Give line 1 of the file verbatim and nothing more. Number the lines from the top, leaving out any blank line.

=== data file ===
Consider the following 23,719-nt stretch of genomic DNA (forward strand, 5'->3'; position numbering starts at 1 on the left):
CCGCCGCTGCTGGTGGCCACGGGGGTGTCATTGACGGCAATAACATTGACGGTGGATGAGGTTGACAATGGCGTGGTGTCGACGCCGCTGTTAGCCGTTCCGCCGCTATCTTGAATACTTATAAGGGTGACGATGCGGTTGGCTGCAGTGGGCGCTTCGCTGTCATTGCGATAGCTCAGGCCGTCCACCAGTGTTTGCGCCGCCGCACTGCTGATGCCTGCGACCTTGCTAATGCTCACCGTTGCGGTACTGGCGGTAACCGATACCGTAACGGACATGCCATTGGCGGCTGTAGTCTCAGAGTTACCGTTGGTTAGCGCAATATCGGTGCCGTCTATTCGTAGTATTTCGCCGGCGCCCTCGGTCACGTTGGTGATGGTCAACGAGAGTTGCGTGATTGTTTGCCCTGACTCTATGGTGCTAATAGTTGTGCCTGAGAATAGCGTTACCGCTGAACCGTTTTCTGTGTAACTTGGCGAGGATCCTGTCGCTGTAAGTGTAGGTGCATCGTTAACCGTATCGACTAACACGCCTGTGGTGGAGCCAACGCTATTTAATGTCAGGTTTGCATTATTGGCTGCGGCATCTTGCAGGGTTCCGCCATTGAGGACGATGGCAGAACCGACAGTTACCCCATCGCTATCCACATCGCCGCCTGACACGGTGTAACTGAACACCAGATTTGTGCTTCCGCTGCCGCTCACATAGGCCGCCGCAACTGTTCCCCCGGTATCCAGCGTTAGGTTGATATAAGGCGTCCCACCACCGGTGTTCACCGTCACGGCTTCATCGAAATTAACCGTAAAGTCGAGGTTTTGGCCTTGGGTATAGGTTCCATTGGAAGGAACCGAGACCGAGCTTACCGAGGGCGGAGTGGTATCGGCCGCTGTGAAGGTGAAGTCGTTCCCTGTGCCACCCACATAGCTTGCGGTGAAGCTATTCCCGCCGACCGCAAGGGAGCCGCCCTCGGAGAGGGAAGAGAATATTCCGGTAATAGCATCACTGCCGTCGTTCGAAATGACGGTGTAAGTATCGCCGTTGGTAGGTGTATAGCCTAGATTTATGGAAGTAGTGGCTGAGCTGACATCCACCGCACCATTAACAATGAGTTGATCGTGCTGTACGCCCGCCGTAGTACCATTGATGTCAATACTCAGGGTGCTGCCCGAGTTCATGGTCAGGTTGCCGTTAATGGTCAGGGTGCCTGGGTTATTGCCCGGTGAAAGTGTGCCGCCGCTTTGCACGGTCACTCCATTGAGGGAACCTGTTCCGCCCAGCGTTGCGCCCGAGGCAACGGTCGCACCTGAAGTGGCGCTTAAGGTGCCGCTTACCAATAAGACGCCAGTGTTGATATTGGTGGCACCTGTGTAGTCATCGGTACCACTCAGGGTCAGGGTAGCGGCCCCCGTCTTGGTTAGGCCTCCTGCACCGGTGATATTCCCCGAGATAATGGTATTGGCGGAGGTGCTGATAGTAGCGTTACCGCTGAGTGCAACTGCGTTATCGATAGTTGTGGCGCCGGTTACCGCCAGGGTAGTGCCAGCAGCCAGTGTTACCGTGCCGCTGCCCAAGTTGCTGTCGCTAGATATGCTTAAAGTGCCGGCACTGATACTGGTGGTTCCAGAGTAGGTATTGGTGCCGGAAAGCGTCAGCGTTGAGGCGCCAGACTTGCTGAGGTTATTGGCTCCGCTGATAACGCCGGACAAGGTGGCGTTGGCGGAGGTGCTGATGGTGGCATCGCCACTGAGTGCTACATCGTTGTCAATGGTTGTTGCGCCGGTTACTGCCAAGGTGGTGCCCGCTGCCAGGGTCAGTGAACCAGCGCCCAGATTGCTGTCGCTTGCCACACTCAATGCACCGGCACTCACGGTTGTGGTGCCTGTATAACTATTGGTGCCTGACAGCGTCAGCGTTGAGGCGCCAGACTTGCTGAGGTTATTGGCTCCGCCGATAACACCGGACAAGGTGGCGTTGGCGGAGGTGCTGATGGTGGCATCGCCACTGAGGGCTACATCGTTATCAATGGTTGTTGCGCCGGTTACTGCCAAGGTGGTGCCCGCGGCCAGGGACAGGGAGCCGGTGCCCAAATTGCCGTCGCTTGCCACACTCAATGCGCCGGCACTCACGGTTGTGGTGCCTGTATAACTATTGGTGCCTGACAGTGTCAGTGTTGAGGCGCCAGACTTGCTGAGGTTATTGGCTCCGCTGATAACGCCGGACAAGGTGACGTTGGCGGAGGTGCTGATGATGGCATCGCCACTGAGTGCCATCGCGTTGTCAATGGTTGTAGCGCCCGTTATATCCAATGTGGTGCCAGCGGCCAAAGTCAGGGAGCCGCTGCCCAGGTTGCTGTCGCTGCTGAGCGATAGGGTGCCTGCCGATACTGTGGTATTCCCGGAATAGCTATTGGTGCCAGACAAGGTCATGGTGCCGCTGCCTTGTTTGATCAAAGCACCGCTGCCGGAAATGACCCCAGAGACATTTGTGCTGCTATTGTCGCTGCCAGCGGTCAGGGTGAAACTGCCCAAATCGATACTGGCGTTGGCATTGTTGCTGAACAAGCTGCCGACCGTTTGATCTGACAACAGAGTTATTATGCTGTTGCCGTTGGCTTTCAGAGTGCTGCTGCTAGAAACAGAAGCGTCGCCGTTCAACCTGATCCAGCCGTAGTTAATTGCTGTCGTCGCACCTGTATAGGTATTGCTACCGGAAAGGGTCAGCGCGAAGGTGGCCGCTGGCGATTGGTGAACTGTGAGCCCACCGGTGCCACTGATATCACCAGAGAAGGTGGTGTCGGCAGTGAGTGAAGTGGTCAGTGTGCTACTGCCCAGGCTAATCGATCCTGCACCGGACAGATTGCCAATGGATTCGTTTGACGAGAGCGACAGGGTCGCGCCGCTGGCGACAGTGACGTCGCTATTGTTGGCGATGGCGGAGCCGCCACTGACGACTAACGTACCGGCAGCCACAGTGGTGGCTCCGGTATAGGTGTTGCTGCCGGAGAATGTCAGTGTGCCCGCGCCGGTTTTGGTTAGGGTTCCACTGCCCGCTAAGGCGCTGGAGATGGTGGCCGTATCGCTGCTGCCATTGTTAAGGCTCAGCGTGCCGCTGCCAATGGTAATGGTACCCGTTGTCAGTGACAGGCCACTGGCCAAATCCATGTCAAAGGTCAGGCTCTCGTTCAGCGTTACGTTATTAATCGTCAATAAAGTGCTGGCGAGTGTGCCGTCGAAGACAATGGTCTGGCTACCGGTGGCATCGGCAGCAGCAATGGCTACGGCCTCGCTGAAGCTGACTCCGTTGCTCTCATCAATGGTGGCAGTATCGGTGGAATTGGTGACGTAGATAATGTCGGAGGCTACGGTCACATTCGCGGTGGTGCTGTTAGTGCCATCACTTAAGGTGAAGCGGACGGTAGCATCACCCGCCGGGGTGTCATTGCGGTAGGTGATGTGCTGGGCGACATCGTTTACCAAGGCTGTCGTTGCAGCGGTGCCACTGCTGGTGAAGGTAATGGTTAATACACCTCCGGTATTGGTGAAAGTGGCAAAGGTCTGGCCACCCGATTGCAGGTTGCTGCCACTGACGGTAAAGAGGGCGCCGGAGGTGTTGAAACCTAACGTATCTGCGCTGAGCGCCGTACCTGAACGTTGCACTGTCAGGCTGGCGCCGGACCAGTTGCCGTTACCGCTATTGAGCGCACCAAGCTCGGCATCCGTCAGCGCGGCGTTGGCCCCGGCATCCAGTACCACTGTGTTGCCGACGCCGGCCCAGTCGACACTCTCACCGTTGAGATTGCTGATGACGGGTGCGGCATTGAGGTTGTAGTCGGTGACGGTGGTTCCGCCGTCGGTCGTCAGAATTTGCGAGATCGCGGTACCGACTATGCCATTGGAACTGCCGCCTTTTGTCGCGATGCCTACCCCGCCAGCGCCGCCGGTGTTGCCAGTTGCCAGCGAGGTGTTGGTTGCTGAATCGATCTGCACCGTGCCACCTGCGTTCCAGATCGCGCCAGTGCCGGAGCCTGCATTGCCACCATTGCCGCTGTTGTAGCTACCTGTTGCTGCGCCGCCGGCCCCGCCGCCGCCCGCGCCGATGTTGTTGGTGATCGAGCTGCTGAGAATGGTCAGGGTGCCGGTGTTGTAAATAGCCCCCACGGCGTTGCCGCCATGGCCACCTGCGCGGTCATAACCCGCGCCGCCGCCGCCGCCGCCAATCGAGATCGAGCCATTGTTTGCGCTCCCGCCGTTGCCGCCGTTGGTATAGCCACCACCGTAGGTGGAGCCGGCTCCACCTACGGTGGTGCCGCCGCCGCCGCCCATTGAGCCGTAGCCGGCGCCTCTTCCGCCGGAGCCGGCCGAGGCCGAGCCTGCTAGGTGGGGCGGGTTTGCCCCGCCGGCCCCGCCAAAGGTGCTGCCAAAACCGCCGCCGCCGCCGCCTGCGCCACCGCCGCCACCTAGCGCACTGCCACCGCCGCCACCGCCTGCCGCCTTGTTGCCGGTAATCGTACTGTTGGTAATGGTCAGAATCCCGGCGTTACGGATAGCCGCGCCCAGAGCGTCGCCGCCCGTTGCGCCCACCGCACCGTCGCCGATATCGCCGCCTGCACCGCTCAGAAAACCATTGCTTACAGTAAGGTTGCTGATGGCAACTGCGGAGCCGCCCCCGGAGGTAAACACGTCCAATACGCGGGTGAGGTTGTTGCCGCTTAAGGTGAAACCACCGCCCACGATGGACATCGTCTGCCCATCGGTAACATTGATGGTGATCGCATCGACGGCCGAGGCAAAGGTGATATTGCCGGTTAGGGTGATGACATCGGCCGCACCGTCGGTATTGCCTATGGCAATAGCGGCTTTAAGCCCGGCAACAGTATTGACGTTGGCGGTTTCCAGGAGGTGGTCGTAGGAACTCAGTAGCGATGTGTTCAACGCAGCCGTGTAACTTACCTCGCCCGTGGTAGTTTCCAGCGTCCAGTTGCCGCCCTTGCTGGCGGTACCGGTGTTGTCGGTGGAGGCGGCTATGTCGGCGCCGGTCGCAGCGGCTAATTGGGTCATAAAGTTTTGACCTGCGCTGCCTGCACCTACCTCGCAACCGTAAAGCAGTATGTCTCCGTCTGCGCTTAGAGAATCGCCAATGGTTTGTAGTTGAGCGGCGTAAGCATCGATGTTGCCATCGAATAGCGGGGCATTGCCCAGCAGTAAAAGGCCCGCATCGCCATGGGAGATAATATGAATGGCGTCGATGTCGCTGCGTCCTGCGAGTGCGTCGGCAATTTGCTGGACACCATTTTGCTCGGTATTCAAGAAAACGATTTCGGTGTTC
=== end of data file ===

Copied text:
Consider the following 23,719-nt stretch of genomic DNA (forward strand, 5'->3'; position numbering starts at 1 on the left):